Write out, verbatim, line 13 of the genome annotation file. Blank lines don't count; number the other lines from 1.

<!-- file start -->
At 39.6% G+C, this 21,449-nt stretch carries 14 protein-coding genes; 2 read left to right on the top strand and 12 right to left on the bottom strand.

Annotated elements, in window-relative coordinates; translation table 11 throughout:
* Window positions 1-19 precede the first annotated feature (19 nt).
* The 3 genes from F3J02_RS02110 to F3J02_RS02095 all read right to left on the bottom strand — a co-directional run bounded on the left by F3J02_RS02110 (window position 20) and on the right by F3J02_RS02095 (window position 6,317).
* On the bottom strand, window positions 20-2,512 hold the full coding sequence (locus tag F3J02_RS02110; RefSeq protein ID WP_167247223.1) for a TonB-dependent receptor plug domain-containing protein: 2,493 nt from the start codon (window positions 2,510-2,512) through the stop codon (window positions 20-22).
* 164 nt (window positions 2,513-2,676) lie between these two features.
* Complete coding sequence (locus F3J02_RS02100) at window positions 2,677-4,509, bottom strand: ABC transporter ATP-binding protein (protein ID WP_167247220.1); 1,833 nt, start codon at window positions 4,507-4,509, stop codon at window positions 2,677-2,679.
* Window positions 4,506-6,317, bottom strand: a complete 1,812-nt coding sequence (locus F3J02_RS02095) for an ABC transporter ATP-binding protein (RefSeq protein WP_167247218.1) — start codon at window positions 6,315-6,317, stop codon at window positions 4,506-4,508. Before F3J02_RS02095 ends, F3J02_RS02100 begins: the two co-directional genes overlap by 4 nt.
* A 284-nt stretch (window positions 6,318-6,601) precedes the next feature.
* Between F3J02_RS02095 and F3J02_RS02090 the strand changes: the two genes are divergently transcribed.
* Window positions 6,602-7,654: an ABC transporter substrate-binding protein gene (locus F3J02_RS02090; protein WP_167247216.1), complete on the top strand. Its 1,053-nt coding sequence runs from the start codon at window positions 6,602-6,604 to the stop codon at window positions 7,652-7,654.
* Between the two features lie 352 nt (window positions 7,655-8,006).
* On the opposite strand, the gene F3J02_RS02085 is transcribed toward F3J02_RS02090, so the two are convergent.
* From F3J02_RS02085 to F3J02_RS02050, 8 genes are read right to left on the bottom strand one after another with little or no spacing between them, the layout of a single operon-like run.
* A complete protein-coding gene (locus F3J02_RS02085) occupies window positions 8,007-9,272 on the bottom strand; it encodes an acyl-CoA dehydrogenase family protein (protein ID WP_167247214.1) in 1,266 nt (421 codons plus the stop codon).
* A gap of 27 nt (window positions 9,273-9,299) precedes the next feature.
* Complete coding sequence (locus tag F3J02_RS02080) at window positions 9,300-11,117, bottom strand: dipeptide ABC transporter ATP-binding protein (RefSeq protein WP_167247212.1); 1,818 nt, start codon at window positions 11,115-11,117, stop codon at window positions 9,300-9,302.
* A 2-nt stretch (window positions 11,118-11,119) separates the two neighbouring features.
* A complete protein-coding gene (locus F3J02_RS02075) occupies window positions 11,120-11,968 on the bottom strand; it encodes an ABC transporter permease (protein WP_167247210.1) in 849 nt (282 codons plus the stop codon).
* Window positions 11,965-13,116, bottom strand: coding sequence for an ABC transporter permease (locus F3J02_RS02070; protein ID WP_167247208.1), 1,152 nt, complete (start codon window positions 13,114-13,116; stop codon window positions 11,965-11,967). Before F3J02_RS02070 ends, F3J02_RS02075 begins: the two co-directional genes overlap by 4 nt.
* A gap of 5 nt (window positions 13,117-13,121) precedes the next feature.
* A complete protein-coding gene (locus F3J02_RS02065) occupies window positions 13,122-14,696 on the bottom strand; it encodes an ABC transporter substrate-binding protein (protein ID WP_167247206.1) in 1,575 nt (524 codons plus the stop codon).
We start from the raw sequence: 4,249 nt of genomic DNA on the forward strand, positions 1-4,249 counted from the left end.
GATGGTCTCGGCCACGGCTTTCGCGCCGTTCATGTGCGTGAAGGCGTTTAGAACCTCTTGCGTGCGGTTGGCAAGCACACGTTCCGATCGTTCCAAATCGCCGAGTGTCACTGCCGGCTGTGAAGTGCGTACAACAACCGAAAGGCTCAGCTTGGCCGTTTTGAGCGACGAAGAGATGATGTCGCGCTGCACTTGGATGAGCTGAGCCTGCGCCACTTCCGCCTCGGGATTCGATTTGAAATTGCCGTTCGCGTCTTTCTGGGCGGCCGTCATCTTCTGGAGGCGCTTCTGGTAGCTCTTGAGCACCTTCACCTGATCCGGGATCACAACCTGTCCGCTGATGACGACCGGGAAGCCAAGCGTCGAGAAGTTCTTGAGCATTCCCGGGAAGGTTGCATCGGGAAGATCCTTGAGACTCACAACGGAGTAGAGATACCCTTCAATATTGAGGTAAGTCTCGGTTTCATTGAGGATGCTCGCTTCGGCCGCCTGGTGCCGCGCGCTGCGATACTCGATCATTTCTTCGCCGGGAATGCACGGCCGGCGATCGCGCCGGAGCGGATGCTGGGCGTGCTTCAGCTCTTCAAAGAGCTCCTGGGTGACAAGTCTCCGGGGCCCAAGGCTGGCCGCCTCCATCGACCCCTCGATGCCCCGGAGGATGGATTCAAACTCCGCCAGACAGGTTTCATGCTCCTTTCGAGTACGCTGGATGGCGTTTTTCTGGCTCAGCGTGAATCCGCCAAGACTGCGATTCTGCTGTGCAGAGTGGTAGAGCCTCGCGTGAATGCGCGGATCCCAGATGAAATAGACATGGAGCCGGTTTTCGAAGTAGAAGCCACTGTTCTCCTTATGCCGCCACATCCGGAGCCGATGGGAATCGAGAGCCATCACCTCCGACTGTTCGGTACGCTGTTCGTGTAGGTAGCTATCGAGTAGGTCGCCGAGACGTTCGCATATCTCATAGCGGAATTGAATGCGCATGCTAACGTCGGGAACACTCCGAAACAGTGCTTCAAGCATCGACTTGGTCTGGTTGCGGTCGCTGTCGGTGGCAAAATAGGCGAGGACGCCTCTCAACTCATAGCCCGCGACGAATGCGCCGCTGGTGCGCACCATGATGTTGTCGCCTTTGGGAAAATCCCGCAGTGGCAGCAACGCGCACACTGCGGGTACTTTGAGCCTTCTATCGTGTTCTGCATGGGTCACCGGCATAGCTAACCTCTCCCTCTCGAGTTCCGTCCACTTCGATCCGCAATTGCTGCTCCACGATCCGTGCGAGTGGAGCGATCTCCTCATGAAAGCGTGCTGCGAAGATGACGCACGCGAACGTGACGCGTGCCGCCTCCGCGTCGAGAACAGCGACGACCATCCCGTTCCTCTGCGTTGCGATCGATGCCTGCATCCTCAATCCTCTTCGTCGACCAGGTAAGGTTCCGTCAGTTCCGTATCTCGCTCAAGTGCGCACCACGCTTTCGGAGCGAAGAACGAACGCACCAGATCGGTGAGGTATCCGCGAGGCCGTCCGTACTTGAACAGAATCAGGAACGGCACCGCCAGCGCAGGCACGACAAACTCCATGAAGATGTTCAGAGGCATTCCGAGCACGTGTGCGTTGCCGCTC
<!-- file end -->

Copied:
* On the opposite strand, the gene F3J02_RS02085 is transcribed toward F3J02_RS02090, so the two are convergent.